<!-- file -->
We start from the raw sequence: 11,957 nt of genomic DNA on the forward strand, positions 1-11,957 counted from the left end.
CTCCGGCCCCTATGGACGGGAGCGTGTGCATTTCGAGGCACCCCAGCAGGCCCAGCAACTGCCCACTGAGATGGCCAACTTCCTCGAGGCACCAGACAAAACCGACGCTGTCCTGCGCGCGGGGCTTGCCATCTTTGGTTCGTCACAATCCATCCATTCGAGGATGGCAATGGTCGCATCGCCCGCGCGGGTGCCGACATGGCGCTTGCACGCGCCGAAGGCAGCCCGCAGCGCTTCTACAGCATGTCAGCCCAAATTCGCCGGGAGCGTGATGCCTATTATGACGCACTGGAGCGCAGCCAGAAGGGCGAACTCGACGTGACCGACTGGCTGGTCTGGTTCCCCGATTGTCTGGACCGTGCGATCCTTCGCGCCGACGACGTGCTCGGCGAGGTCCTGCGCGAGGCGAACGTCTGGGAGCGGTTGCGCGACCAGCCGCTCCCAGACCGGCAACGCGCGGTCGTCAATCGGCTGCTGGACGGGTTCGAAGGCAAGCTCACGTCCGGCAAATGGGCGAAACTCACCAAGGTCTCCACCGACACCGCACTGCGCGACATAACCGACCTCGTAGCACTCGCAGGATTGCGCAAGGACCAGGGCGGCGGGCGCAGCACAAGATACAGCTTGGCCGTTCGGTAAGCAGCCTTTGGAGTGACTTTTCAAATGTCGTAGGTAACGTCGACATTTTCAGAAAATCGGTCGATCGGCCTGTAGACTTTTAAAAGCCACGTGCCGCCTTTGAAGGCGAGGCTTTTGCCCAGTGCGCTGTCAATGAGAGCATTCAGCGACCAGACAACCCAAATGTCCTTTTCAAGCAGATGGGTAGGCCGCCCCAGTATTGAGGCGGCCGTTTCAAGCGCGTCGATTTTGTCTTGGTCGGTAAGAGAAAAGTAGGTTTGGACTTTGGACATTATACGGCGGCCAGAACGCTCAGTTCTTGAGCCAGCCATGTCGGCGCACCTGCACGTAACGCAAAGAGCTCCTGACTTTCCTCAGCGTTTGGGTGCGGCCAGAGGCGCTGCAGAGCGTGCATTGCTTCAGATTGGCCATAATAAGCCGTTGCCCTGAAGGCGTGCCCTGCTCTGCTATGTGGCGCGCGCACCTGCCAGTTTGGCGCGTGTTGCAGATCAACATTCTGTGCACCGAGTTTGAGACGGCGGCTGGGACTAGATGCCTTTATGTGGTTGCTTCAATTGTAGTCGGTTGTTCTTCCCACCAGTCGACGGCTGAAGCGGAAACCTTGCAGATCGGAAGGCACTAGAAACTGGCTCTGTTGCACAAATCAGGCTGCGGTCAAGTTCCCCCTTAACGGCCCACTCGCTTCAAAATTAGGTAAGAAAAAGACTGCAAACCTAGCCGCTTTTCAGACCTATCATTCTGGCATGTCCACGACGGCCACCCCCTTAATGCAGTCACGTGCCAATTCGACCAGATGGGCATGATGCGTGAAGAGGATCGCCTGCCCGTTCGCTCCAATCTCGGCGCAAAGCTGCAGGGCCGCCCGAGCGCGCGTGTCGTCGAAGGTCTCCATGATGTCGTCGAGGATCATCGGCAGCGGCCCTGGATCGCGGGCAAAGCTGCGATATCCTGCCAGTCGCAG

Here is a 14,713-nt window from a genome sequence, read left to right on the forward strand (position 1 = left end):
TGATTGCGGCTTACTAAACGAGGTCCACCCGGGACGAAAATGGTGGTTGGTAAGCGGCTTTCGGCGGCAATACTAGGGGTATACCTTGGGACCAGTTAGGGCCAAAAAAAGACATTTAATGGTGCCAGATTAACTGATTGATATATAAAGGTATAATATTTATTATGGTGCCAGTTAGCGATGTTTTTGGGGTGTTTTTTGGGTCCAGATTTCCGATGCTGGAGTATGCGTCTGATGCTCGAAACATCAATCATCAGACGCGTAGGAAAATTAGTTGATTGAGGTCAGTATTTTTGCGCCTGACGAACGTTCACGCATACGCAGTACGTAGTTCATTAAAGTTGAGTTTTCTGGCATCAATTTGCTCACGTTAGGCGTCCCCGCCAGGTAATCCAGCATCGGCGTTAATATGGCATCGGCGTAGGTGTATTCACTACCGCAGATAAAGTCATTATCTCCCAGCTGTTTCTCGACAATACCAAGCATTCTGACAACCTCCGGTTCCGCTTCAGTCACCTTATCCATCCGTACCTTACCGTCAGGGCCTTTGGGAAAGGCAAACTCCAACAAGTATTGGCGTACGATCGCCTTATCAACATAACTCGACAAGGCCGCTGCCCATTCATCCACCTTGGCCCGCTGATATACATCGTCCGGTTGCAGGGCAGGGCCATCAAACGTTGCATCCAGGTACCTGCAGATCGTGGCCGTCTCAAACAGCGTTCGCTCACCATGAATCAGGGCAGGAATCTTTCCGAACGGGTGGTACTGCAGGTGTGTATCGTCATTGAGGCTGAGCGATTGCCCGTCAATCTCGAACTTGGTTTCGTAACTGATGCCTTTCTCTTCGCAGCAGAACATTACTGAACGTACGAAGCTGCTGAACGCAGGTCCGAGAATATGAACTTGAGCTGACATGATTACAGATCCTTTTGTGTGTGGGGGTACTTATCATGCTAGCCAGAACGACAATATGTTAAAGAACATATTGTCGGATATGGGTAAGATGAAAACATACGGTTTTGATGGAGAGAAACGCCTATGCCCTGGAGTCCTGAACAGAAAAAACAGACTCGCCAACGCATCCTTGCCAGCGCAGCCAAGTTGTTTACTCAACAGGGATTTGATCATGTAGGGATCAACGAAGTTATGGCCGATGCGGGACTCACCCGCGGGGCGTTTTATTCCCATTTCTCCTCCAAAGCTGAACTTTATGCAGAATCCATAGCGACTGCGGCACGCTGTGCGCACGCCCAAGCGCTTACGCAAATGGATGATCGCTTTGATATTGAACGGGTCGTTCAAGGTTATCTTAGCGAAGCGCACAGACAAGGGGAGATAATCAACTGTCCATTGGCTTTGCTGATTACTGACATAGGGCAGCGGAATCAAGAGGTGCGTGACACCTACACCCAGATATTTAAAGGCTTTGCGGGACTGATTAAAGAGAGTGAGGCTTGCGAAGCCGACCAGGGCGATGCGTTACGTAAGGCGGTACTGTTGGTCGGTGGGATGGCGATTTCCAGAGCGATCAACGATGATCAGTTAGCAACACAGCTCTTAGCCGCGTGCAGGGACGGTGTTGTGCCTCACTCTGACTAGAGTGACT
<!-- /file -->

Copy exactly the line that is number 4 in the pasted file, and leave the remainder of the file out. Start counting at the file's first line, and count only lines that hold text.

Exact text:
TGATTGCGGCTTACTAAACGAGGTCCACCCGGGACGAAAATGGTGGTTGGTAAGCGGCTTTCGGCGGCAATACTAGGGGTATACCTTGGGACCAGTTAGGGCCAAAAAAAGACATTTAATGGTGCCAGATTAACTGATTGATATATAAAGGTATAATATTTATTATGGTGCCAGTTAGCGATGTTTTTGGGGTGTTTTTTGGGTCCAGATTTCCGATGCTGGAGTATGCGTCTGATGCTCGAAACATCAATCATCAGACGCGTAGGAAAATTAGTTGATTGAGGTCAGTATTTTTGCGCCTGACGAACGTTCACGCATACGCAGTACGTAGTTCATTAAAGTTGAGTTTTCTGGCATCAATTTGCTCACGTTAGGCGTCCCCGCCAGGTAATCCAGCATCGGCGTTAATATGGCATCGGCGTAGGTGTATTCACTACCGCAGATAAAGTCATTATCTCCCAGCTGTTTCTCGACAATACCAAGCATTCTGACAACCTCCGGTTCCGCTTCAGTCACCTTATCCATCCGTACCTTACCGTCAGGGCCTTTGGGAAAGGCAAACTCCAACAAGTATTGGCGTACGATCGCCTTATCAACATAACTCGACAAGGCCGCTGCCCATTCATCCACCTTGGCCCGCTGATATACATCGTCCGGTTGCAGGGCAGGGCCATCAAACGTTGCATCCAGGTACCTGCAGATCGTGGCCGTCTCAAACAGCGTTCGCTCACCATGAATCAGGGCAGGAATCTTTCCGAACGGGTGGTACTGCAGGTGTGTATCGTCATTGAGGCTGAGCGATTGCCCGTCAATCTCGAACTTGGTTTCGTAACTGATGCCTTTCTCTTCGCAGCAGAACATTACTGAACGTACGAAGCTGCTGAACGCAGGTCCGAGAATATGAACTTGAGCTGACATGATTACAGATCCTTTTGTGTGTGGGGGTACTTATCATGCTAGCCAGAACGACAATATGTTAAAGAACATATTGTCGGATATGGGTAAGATGAAAACATACGGTTTTGATGGAGAGAAACGCCTATGCCCTGGAGTCCTGAACAGAAAAAACAGACTCGCCAACGCATCCTTGCCAGCGCAGCCAAGTTGTTTACTCAACAGGGATTTGATCATGTAGGGATCAACGAAGTTATGGCCGATGCGGGACTCACCCGCGGGGCGTTTTATTCCCATTTCTCCTCCAAAGCTGAACTTTATGCAGAATCCATAGCGACTGCGGCACGCTGTGCGCACGCCCAAGCGCTTACGCAAATGGATGATCGCTTTGATATTGAACGGGTCGTTCAAGGTTATCTTAGCGAAGCGCACAGACAAGGGGAGATAATCAACTGTCCATTGGCTTTGCTGATTACTGACATAGGGCAGCGGAATCAAGAGGTGCGTGACACCTACACCCAGATATTTAAAGGCTTTGCGGGACTGATTAAAGAGAGTGAGGCTTGCGAAGCCGACCAGGGCGATGCGTTACGTAAGGCGGTACTGTTGGTCGGTGGGATGGCGATTTCCAGAGCGATCAACGATGATCAGTTAGCAACACAGCTCTTAGCCGCGTGCAGGGACGGTGTTGTGCCTCACTCTGACTAGAGTGACT